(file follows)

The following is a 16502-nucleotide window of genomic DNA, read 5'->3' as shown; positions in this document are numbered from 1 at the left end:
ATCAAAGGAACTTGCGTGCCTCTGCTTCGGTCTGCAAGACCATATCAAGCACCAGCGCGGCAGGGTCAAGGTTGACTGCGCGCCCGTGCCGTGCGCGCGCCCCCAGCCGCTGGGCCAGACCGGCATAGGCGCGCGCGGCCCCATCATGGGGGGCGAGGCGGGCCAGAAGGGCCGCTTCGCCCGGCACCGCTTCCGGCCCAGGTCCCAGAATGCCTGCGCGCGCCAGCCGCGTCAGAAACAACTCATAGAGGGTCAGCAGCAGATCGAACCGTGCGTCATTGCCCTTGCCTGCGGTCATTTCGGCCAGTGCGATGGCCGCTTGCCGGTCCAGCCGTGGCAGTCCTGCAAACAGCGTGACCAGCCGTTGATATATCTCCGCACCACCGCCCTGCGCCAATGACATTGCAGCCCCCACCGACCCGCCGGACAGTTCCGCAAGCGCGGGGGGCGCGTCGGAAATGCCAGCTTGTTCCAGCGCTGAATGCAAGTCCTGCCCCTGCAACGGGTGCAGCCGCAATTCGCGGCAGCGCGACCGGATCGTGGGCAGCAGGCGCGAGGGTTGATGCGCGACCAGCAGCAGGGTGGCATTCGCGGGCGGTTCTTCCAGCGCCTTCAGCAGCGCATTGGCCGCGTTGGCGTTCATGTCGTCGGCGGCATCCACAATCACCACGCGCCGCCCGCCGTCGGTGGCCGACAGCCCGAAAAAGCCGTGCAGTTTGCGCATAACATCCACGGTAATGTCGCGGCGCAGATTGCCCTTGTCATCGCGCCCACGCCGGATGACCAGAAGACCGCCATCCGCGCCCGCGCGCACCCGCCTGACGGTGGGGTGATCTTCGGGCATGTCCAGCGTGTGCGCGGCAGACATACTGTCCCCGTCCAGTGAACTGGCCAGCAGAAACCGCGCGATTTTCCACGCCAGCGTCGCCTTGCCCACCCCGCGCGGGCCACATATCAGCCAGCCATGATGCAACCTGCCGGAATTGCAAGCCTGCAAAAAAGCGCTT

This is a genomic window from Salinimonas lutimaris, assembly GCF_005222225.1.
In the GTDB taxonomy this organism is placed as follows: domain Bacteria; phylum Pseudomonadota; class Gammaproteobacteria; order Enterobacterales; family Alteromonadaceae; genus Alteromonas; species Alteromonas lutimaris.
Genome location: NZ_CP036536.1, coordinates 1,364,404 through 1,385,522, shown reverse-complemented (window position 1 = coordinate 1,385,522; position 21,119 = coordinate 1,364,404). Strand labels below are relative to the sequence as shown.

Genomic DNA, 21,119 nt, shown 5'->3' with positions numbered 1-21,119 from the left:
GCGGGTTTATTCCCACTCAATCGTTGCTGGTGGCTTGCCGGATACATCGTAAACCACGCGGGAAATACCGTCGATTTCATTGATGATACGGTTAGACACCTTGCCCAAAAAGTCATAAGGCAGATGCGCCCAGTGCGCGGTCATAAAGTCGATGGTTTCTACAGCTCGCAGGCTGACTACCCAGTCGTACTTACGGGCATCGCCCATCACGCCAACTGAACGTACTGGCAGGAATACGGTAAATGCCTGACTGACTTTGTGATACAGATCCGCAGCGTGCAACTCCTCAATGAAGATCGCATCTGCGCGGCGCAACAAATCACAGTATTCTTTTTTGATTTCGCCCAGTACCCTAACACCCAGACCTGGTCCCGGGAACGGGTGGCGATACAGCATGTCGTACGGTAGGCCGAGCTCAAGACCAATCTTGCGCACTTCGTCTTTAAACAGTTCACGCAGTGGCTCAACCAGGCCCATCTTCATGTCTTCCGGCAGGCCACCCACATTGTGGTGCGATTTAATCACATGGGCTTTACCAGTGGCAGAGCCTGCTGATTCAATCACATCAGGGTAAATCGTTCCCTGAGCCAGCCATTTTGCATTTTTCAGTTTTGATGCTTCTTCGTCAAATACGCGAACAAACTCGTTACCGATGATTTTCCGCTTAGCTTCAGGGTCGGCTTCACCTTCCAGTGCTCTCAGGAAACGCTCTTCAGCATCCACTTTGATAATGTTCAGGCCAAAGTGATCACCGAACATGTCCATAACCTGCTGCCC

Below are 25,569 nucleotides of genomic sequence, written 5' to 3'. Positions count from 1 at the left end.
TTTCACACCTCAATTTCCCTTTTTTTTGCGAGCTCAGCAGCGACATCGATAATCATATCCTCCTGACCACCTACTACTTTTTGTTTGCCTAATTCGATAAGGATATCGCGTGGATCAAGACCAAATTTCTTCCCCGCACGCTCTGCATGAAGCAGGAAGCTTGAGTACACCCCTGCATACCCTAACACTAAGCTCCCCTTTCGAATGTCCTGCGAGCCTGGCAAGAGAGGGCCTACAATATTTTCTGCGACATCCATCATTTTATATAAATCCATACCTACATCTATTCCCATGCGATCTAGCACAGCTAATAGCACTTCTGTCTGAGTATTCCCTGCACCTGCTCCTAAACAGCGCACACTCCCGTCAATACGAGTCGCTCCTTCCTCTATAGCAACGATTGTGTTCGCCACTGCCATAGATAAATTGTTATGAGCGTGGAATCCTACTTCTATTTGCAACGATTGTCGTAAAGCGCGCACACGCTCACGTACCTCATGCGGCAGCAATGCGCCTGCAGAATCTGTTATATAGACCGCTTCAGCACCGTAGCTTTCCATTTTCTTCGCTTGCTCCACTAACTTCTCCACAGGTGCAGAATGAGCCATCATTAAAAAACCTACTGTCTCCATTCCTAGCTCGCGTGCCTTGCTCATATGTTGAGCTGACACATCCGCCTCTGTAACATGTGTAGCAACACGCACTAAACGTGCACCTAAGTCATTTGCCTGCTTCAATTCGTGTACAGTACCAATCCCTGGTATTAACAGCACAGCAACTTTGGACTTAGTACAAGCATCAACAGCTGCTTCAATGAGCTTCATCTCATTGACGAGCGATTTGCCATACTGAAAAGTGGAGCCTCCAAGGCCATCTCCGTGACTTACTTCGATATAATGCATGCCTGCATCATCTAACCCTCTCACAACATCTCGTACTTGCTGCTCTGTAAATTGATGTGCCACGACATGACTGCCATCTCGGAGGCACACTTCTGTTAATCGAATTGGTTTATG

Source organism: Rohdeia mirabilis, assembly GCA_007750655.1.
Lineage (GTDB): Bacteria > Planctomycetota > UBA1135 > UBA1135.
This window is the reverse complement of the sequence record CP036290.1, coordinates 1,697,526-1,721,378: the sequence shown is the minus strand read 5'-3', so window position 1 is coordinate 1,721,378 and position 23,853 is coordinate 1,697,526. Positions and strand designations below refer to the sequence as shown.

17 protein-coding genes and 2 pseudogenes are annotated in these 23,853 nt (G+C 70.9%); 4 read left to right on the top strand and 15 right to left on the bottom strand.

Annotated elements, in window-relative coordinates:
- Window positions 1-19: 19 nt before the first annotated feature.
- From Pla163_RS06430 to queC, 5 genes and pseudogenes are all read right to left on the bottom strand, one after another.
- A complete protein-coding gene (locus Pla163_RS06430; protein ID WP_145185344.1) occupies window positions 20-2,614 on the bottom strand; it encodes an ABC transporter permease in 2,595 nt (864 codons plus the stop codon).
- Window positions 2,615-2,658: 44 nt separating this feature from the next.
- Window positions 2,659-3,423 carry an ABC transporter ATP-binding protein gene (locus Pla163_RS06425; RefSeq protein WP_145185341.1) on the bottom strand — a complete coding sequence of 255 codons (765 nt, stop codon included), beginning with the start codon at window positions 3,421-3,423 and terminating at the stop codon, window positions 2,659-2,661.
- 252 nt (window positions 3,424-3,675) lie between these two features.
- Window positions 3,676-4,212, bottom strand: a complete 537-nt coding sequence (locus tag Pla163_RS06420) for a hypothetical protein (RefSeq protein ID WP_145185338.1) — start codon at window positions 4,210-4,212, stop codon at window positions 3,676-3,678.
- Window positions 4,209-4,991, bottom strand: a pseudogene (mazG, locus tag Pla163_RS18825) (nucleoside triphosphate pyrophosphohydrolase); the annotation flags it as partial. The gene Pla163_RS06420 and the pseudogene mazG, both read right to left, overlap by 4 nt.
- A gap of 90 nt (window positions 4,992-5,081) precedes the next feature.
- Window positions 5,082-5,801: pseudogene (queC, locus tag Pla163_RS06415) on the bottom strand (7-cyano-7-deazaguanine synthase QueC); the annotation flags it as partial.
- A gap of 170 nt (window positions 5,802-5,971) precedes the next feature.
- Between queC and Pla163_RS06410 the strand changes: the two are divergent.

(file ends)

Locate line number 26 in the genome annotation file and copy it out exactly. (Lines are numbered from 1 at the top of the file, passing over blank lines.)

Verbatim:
- Between queC and Pla163_RS06410 the strand changes: the two are divergent.